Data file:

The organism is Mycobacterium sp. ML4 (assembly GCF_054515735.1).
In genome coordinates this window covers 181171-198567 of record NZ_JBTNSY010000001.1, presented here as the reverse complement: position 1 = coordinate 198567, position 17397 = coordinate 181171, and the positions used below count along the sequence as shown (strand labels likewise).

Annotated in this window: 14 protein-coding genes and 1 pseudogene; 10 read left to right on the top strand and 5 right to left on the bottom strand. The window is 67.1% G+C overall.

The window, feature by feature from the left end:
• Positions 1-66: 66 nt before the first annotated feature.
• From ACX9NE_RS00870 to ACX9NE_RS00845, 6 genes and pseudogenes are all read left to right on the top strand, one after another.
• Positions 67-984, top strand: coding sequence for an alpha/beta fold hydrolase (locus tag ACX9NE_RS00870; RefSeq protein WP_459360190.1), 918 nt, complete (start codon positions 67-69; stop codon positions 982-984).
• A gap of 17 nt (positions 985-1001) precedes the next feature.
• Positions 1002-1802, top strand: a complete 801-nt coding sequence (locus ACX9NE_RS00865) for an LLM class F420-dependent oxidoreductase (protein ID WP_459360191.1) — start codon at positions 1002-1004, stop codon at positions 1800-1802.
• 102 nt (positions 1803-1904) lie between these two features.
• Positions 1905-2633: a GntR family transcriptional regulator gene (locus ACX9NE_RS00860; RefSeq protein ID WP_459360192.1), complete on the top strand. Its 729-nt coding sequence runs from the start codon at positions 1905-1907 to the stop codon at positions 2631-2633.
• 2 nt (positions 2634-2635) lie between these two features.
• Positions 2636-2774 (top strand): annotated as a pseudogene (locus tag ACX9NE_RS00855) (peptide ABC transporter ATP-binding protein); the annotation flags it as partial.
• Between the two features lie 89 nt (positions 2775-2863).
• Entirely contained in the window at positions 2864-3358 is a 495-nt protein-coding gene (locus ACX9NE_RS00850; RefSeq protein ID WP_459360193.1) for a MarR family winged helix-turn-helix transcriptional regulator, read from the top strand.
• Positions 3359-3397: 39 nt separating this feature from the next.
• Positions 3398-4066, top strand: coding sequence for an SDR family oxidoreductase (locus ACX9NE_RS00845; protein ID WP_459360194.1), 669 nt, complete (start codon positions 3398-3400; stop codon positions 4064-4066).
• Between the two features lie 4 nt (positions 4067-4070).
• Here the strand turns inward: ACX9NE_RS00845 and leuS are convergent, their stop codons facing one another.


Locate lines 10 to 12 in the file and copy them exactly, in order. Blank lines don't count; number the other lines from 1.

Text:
• 102 nt (positions 1803-1904) lie between these two features.
• Positions 1905-2633: a GntR family transcriptional regulator gene (locus ACX9NE_RS00860; RefSeq protein ID WP_459360192.1), complete on the top strand. Its 729-nt coding sequence runs from the start codon at positions 1905-1907 to the stop codon at positions 2631-2633.
• 2 nt (positions 2634-2635) lie between these two features.